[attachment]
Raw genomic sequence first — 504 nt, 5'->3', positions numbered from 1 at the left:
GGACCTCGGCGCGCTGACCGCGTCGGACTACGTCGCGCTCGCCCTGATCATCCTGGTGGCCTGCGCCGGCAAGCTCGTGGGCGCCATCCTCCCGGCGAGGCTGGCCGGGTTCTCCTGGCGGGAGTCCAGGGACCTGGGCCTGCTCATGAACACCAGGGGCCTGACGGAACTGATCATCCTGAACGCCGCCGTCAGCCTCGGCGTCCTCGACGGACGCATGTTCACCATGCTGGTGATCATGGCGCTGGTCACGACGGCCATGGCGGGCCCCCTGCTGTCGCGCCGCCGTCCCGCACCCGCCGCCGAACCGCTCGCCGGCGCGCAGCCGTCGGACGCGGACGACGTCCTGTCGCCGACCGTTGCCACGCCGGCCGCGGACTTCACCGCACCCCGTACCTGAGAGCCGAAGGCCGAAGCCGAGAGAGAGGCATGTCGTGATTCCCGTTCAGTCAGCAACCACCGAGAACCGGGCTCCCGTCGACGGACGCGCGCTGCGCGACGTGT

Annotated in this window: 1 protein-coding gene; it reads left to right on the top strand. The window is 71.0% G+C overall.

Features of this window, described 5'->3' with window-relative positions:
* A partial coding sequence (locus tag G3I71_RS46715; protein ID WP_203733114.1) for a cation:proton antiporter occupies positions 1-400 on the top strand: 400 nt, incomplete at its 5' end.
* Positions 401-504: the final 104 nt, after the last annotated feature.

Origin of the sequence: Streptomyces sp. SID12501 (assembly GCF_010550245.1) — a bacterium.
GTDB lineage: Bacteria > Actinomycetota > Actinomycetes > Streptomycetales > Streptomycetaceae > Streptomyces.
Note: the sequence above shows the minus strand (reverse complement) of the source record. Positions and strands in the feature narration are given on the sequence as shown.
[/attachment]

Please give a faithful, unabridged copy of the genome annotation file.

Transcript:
Raw genomic sequence first — 504 nt, 5'->3', positions numbered from 1 at the left:
GGACCTCGGCGCGCTGACCGCGTCGGACTACGTCGCGCTCGCCCTGATCATCCTGGTGGCCTGCGCCGGCAAGCTCGTGGGCGCCATCCTCCCGGCGAGGCTGGCCGGGTTCTCCTGGCGGGAGTCCAGGGACCTGGGCCTGCTCATGAACACCAGGGGCCTGACGGAACTGATCATCCTGAACGCCGCCGTCAGCCTCGGCGTCCTCGACGGACGCATGTTCACCATGCTGGTGATCATGGCGCTGGTCACGACGGCCATGGCGGGCCCCCTGCTGTCGCGCCGCCGTCCCGCACCCGCCGCCGAACCGCTCGCCGGCGCGCAGCCGTCGGACGCGGACGACGTCCTGTCGCCGACCGTTGCCACGCCGGCCGCGGACTTCACCGCACCCCGTACCTGAGAGCCGAAGGCCGAAGCCGAGAGAGAGGCATGTCGTGATTCCCGTTCAGTCAGCAACCACCGAGAACCGGGCTCCCGTCGACGGACGCGCGCTGCGCGACGTGT

Annotated in this window: 1 protein-coding gene; it reads left to right on the top strand. The window is 71.0% G+C overall.

Features of this window, described 5'->3' with window-relative positions:
* A partial coding sequence (locus tag G3I71_RS46715; protein ID WP_203733114.1) for a cation:proton antiporter occupies positions 1-400 on the top strand: 400 nt, incomplete at its 5' end.
* Positions 401-504: the final 104 nt, after the last annotated feature.

Origin of the sequence: Streptomyces sp. SID12501 (assembly GCF_010550245.1) — a bacterium.
GTDB lineage: Bacteria > Actinomycetota > Actinomycetes > Streptomycetales > Streptomycetaceae > Streptomyces.
Note: the sequence above shows the minus strand (reverse complement) of the source record. Positions and strands in the feature narration are given on the sequence as shown.